You might be asking what all this has to do with healing the divide that grips our country today. We have a mandate to be like Jesus, do we not? So, let’s take a look at exactly who these people represent.
Peter and Matthew represent the rich and the poor in our society. Jesus treated them as equals, choosing them both to become keys to building His kingdom here on earth. We hear a lot about the wage gap and the wealth gap in our country, and it is a fact that those things are present. Our obligation is to love them both equally. But He also took great care to make them equal in every aspect. Peter did not bring his poverty with him, and Matthew did not bring his wealth. They worked from a common pool among the disciples. This tells me that Jesus would want us to do more to bridge this divide.
The Samaritan woman represents woman (of course) but also represents people who have had a rough life and need someone who understands their situation and can help them find solutions. These are single parents struggling to make ends meet in a difficult economic environment. It is a growing demographic in our society. She also represents the wage gap that faces women in the workforce, as women were basically servants to their husbands in Jesus time. We need to work harder to bridge these divides.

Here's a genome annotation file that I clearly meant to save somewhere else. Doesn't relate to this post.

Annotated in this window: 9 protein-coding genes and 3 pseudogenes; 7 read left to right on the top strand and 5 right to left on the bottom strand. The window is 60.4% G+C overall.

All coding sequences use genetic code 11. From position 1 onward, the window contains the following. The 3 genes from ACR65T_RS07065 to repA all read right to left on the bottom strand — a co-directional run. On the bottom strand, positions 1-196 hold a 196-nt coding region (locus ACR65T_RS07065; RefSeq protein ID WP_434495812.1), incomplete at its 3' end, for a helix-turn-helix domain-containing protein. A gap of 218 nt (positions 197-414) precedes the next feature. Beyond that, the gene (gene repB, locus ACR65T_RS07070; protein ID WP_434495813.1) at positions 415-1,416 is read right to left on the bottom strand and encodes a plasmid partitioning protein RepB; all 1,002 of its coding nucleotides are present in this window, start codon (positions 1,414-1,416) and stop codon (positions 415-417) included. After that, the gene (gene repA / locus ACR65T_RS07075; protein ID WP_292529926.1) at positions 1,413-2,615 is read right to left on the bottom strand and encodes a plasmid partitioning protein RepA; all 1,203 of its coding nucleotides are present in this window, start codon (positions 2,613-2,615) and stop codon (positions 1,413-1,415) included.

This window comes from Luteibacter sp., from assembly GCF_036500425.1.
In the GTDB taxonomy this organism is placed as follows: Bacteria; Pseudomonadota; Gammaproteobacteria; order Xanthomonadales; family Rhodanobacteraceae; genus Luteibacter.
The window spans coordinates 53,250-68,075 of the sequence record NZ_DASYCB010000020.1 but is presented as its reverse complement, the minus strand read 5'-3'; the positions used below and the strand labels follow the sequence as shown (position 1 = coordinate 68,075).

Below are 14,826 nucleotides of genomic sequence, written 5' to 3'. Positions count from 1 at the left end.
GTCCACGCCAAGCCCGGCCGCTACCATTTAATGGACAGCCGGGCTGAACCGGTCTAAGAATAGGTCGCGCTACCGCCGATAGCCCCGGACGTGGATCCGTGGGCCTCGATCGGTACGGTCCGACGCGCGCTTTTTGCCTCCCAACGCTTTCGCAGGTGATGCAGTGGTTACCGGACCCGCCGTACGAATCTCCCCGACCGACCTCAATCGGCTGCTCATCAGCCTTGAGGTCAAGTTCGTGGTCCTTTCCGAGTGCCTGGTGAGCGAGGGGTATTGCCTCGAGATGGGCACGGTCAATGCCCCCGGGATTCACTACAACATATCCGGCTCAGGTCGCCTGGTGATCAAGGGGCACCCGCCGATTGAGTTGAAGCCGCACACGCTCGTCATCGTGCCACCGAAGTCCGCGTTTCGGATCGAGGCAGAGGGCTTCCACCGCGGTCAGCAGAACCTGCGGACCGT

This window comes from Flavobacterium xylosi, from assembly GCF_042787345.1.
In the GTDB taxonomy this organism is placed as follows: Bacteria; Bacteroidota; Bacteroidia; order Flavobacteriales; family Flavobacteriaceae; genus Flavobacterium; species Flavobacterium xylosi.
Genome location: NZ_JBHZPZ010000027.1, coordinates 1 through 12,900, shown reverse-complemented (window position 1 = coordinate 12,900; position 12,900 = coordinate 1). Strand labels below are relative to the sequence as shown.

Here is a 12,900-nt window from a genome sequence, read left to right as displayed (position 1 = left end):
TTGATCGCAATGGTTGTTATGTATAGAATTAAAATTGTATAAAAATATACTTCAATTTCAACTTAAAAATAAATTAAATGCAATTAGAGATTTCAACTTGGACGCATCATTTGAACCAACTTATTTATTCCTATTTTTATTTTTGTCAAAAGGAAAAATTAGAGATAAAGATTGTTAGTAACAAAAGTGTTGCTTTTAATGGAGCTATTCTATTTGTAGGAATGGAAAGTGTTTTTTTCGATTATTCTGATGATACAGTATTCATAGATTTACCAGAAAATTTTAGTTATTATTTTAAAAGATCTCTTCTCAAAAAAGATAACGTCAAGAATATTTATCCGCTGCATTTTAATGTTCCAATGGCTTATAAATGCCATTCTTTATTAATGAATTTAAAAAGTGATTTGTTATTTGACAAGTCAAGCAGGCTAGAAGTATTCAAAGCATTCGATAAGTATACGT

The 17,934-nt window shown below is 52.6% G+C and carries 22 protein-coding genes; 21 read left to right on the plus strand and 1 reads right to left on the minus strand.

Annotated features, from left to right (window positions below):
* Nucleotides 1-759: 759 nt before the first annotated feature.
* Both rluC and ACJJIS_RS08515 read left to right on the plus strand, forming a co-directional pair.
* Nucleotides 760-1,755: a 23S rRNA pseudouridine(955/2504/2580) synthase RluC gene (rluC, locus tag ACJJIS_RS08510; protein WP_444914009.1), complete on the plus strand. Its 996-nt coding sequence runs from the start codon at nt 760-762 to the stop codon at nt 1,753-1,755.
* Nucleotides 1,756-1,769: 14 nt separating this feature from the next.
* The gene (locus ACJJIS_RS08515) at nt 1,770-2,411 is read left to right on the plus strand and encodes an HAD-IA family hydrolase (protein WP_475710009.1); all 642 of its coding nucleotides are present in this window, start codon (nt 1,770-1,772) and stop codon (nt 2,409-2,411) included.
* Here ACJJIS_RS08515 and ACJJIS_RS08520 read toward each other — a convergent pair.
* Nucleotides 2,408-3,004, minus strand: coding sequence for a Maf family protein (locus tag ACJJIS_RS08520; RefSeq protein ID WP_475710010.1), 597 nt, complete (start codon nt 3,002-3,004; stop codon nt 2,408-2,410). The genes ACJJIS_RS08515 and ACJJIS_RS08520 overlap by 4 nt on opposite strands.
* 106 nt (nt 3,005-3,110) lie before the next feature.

The Gadarene man and the lepers represent the outcasts in our society. We often call them homeless. They have lost their way and are kept out of reach, as if they are contagious or dangerous. As you really look into this group, you find many who are educated and fully capable of working a job, but they have lost everything and have no address or way to be contacted adding to their instability. It can also represent those who have been unemployed for a long time, and now find it difficult to find work. We need to bridge the divide that has been formed that keeps these people from being productive.
The Roman centurion represents all the people from different religions, cultures and races who are constantly categorized and demeaned in our society. This is the biggest area that needs work. Jesus did not hesitate one second in saying He would go with the man, into his house and heal his servant, just as he would with anyone else. He treated him as equal with anyone else. And we need to do the same to bridge this divide in our country today.
I have a lot of work to do in my life, and the church needs to work hard as well. We need to put aside our pride and allow God to pour out His love into our hearts for all. We need to minister to all equally and put aside our prejudices. Only then will we see change coming to the nation. It has to start in the church. I have asked the Lord to forgive me for the prejudices in my life that have been there as long as I can remember, and to transform my mind by His love and His word. Prejudice is an offshoot of pride, and I for one do not want pride dictating my actions. I want the love of Christ to guide and direct my every step.
I know this is a long post, but if you agree I urge you to reblog it and get the word out to as many people as possible. Let’s change the tone together, and start to bridge the divide.